sit upon, then another to recline upon; but he still appeared uncommonly restless. The public service was no sooner «nded, than the bishop declared openly before the congregation, saying, " This is indeed a hot fellow, but I will cool him." To this Mr. Clark replied, " My lord, if I have not faithfully delivered the truth of God, I beseech you to declare what I have said amiss, that I may defend myself before the people." But the bishop only answered as before, " You are indeed a hot fellow, but I will cool you," and so departed. His lordship was as good as his word: for not long after he caused the good man to feel the effect of his angry spirit. He first suspended him from preaching; then Mr. Clark expounded the scriptures. He next suspended him from expounding; then Mr. Clark catechized. And when the bishop suspended him from cate* chizing, he appointed a pious man, at the usual time of sermon, to read a chapter; and at the end of every verse the man asked him the meaning of it, and what uses and instructions flowed from it. This so enraged the bishop, that he immediately excommunicated him. The character given of this prelate, therefore, appears very correct. " He was sufficiently severe," it is said, " to suppress those whom hev suspected of nonconformity."* Mr. Clark, in conse
Sjuence of these tyrannical oppressions, laid his case at the eet of the Archbishop of Canterbury, obtained his absolution, and so went on in his ministry.
This, indeed, irritated the bishop more than ever; and he could never feel easy till he had again caught this reverend divine in the snare. The persecution of the nonconformists being now very hot, Mr. Clark prayed in the public congregation, though in very modest terms, that the Lard would forgive the queen her sins ; one of the bishop's spies being present, immediately laid the information before his lordship, who caused him to be apprehended, and for this significant crime, charged him with treason, and committed him to the common jail at Warwick, where he remained till the next assize. Previous to the trial, the bishop, it. is said, took care to exasperate the judge; and accordingly, in the time of his trial, he urged the jury to find him guilty. A worthy and honourable justice on the bench, at this juncture stood up and declared to the judge, that before any wrong should be done to Mr. Clark, he would kneel for him before the queen. This wrought so effectu
ally upon the minds of the jury, that they gave a verdict of not guilty, and he was acquitted. Mr. Clark again laid his case at the feet of the archbishop, complaining of the hard usage he had met with from the bishop. The archbishop upon this called them both before him; and after an impartial hearing of both parties, he commanded the bishop to go to Mr. Clark's church, and on the sabbath day, the congregation being present, to make a public acknowledgment o? the wrong he had done him, which the bishop performed accordingly. And, remarkable as it may appear, Bishop Overton from that time became Mr. Clark's cordial friend, and so continued as long as he lived.*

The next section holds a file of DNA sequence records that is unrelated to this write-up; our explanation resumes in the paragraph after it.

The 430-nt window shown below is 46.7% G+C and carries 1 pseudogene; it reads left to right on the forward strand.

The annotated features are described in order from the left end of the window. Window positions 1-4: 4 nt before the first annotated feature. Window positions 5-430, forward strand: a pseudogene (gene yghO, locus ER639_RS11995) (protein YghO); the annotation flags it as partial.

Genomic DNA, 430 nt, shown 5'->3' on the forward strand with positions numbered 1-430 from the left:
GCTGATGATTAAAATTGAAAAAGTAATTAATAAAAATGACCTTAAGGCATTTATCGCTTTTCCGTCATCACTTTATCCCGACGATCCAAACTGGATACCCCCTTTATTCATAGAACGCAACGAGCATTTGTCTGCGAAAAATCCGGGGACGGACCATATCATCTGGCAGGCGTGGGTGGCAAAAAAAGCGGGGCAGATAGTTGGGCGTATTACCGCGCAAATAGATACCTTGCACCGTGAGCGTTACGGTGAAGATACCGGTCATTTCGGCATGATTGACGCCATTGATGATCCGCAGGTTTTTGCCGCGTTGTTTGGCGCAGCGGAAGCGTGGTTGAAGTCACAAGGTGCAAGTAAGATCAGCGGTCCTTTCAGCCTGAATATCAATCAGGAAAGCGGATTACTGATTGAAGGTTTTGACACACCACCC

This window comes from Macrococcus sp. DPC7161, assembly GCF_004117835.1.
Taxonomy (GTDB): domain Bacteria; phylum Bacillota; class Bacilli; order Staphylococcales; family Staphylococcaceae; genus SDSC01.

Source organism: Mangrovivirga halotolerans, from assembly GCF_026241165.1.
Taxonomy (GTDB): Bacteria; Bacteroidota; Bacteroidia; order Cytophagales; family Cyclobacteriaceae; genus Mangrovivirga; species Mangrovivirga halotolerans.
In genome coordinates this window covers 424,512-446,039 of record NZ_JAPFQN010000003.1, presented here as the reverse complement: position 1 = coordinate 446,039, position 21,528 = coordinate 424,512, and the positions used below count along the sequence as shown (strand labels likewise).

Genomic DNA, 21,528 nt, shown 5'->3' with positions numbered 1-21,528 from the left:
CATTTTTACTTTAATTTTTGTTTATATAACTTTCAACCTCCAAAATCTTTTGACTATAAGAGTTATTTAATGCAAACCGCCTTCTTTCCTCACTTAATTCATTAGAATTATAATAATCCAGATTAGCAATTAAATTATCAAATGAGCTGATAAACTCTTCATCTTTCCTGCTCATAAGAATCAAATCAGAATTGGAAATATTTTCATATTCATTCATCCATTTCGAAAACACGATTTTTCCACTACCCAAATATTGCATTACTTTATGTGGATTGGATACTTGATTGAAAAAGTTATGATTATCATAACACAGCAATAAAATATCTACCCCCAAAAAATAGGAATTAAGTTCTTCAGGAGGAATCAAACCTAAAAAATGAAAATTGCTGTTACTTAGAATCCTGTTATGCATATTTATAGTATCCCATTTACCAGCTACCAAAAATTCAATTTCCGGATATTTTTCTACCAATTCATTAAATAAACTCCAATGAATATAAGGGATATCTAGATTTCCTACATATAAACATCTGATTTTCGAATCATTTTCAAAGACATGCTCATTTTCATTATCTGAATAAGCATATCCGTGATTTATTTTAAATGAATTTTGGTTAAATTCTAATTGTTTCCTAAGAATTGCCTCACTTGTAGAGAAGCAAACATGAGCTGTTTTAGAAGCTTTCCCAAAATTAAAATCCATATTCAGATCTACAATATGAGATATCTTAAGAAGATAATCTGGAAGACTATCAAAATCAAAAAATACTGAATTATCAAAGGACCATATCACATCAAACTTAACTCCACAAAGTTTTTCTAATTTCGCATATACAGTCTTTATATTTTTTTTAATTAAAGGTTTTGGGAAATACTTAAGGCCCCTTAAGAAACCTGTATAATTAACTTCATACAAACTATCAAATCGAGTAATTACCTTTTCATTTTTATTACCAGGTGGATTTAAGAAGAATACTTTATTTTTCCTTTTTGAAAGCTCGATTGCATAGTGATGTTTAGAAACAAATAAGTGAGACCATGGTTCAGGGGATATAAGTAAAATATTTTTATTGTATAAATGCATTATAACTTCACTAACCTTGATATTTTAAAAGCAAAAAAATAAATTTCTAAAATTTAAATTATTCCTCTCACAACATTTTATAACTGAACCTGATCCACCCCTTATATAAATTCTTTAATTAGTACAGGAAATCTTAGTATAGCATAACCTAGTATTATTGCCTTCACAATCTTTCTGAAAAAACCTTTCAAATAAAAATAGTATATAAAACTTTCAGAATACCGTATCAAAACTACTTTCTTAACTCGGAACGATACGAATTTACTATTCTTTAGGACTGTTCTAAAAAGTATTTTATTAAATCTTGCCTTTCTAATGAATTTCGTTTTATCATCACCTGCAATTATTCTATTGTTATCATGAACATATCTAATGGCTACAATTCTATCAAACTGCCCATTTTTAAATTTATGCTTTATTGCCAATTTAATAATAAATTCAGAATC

Mr. Clark was a zealous, constant, and laborious preacher. In addition to his own parish church, he had a chapel of ease at some distance, at each of which he preached twice every sabbath, and performed all other occasional services. This he continued during the greatest part of his time at Woolston, which was nearly forty-four years. He was peculiarly careful in the management and education of his children; and God was pleased so to bless his endeavours, that he lived to behold a work of grace in all his seven children. Towards the close of life he laboured under a lingering and painful complaint, but was happily resigned to the will of God. As the hour of his dissolution approached, his conversation became more and more heavenly. He finished bis course November 6, 1634, aged sixty-one years. He was a person of great learning and piety, an excellent and useful preacher, and an acute and powerful disputant.t Mr. Samuel Clark of Bennet Fink, and author of the lives of many eminent persons, was his son; and Mr. Samuel Clark, jun. and Mr. John Clark, were his grandsons : all of whom were ejected in 1662. f